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Old 04/01/2012, 11:42 AM   #1
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Join Date: Feb 2006
Location: Spokane WA
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Dirt-simple chemistry MUST-knows for tank health

I'm going to start very slow, very basic, and work toward the lesser known things.

1. your salt mix is not just salt. It's dry seawater. And that means not only salt, it's calcium, magnesium, iodine, selenium, boron---read the label on your salt mix.

2. evaporation never evaporates the minerals. It only evaporates the water.

3. animals and plants suck up part of the minerals. So TWO actions unbalance your tank---evaporation increases the mineral concentration---and animals and plants take the minerals they need and leave what they don't. This means certain minerals run lower and lower and certain ones don't---they just pile up. As you add more fresh ro/di (water that's ONLY hydrogen and oxygen, with NO minerals) your tank gets no more minerals. And your shortage of what the animals and plants are using most gets bigger and bigger. Water changes, 20% a month, replenish the missing minerals, but they're alway playing catchup.

4. Salt mixes are NOT all the same. Reef salt contains a high amount of what corals need AND what fish need. Marine salt for fish-onlies is lower in calcium and other minerals. That's why the price difference.

5. Now---the nitty gritty of chemical balance in your tank. First, the balance is set by your salt brand. The more you mess with that, the worse your water. Translation: don't go dumping supplements into your tank unless you've got the corresponding test. They don't sell these things together because they don't run out at the same rate, but your lfs should stress, with every supplement---you need a test. And you need a logbook. If you turn up a shortage, you dose until you put the RIGHT amount into your tank, with a little leeway; and you test again next week to figure out how fast that's running low. And you dose to stay in the 'good zone', NOT as make-up after your water's gone wonky. Dose to the TREND of the numbers, the way when you're balancing something in your hands, you don't let it swing way to one side before you correct it back to center. There is NO one answer to these things. Every tank is different. And staying in the center of a 'good numbers' zone is best: that gives you a little leeway in either direction.

6. THREE readings go in 'lock' to keep your water good. These three are: the alkalinity of your water, the amount of calcium in your water, and the amount of magnesium in your water. Those of you with freshwater experience are used to tracking PH. Alkalinity is the thing most reefers track. Get it between 8.3 and 9.3 on the KH scale, and don't angst over the ph.
The second reading is your Calcium level. It should be between 420 and 500. Below that---your snails' shells start dissolving. And your fish's bone and muscle suffer. The third reading is Magnesium. All you people who want coralline to grow---just keep this one at 1300. But it does a lot more than supply coralline. It LOCKS the other two readings in a 3-way balance. Keeping everything in that relationship will make everything happy.

7. Remember that business about plants and animals using up minerals? Calcium and magnesium are the ones animals use bigtime. Plants---use phosphate and nitrate. Yes, even those chemicals are useful. Plants grow like mad with phosphate. Grow them in your sump, divide the mass in half periodically and get rid of it, and you've just tossed a lot of phosphate and nitrate. That's what a fuge does. And the reason not to use conditioned tapwater? City water grows plants. Algae. A lot of it. The conditioners don't remove phosphate.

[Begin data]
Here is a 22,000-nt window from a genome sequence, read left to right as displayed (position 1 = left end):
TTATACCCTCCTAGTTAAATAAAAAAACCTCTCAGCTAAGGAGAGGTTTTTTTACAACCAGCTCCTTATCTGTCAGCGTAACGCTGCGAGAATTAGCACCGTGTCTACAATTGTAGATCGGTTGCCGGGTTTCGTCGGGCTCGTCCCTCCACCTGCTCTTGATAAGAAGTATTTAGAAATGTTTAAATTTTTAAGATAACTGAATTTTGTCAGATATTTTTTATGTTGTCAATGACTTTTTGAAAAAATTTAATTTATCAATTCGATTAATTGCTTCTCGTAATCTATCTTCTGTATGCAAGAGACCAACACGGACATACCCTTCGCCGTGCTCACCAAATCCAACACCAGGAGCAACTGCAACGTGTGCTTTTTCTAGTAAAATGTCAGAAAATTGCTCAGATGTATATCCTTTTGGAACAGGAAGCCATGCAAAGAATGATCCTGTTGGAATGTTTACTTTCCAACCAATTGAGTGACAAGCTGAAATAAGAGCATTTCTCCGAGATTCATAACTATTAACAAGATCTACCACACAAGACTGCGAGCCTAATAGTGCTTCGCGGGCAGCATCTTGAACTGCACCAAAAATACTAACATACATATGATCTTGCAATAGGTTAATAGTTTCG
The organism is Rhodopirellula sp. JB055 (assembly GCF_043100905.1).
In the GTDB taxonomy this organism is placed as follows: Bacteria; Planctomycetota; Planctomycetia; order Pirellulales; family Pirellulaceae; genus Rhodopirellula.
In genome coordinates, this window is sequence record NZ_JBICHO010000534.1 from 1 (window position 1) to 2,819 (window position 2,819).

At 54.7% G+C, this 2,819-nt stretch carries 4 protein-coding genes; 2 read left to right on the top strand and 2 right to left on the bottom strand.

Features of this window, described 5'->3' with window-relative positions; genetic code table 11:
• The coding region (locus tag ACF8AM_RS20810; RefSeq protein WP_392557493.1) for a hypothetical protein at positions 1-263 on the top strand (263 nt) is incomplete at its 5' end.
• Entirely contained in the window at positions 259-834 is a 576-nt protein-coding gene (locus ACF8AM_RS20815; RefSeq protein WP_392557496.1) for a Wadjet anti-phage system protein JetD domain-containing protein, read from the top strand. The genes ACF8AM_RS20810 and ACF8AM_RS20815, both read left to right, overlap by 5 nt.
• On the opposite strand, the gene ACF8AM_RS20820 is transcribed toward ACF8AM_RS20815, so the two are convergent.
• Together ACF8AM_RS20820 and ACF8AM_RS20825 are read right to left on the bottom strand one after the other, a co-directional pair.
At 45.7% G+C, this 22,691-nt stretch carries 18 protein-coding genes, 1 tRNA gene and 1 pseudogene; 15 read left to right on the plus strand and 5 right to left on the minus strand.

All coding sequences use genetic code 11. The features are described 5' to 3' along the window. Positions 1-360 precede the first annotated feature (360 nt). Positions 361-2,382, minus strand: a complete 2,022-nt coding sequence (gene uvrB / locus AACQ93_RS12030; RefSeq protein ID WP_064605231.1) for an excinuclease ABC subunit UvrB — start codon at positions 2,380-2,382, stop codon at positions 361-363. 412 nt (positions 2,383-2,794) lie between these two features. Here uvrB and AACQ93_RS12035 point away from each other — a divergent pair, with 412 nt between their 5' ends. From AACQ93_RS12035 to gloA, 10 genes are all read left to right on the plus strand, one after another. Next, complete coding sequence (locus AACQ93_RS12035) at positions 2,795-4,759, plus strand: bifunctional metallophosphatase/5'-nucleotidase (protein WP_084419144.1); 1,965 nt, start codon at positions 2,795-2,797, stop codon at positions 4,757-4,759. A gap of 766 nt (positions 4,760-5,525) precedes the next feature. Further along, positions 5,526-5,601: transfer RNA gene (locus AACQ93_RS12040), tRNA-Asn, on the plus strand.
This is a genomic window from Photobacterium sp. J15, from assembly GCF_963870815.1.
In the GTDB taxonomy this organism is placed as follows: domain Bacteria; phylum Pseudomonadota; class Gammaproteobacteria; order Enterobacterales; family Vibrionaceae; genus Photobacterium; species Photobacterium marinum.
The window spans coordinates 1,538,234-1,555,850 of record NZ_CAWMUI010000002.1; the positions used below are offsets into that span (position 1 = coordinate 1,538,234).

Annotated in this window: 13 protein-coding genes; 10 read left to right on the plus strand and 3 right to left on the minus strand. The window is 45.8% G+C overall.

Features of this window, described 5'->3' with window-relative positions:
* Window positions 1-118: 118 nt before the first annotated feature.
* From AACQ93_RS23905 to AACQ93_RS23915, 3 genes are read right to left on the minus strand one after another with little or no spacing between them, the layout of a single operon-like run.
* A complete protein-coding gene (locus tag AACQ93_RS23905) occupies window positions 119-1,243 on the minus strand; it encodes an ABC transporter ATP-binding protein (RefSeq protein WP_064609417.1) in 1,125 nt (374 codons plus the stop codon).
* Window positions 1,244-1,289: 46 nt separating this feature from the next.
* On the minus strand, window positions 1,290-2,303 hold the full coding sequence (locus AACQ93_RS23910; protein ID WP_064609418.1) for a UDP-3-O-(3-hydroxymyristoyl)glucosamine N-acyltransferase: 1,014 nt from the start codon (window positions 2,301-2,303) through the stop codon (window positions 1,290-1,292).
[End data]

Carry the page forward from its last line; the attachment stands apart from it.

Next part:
8. Dosing: you must dose to keep your calcium supply up if you have stony coral OR clams. Hand-dosing is just fine if you don't. You should be able to keep up with the mineral consumption problem if you have fish and softies, including anemones. Just stay in the target range, and do your water changes.

If you have, or want to have, stony coral, you need to get onto that calcium situation the minute you put them in the tank. They come in 'asleep'. Given good lighting (a requirement for stony coral) and correct chemistry---they'll put out a finger to feel the water. And they'll start waking up. Hungry---because they've not eaten in a while. And what they want is calcium. A lot of it. They'll suck it right out of your salt mix, until your snail shells start dissolving. So you have to put it in. 3 little coral frags can take heaping teaspoons worth of calcium supplement---daily---and at nearly twenty dollars a jar, this could get ruinously expensive. But there ARE cheap ways to give them what they need. Kalk drips are the cheapest. They can fully supply a 50-60 gallon packed reef. Above that you get into calcium reactors, which can supply much larger reefs. There is also the Balling method. And the 2-Part. Tank size and coral load will determine what you need.

9. aging tank: reading all this should tell you that the older a tank gets, the more little imbalances and shortages it accumulates. Age has benefits, but it also has problems. I recommend, at least every couple of years, an aggressive program of semi-weekly 20% water changes, so you can sort of re-set the balance. It's my own notion, but I think it does a bit to replenish the things far down the list of reef-salt ingredients.


Salinity 1.024-6; alkalinity 8.3-9.3 on KH scale; calcium 420; magnesium 1300, temp 78-80, nitrate .2. Ammonia 0. No filters: lps tank. Alk and cal won't rise if mg is low.

Current Tank Info: 105g AquaVim wedge, chromis, royal gramma basslet, tailspot blenny, ocellaris clown, yellow watchman, chestnut turbo snails, bristleworms, couple of hermits.

Last edited by Sk8r; 05/02/2012 at 05:16 PM.
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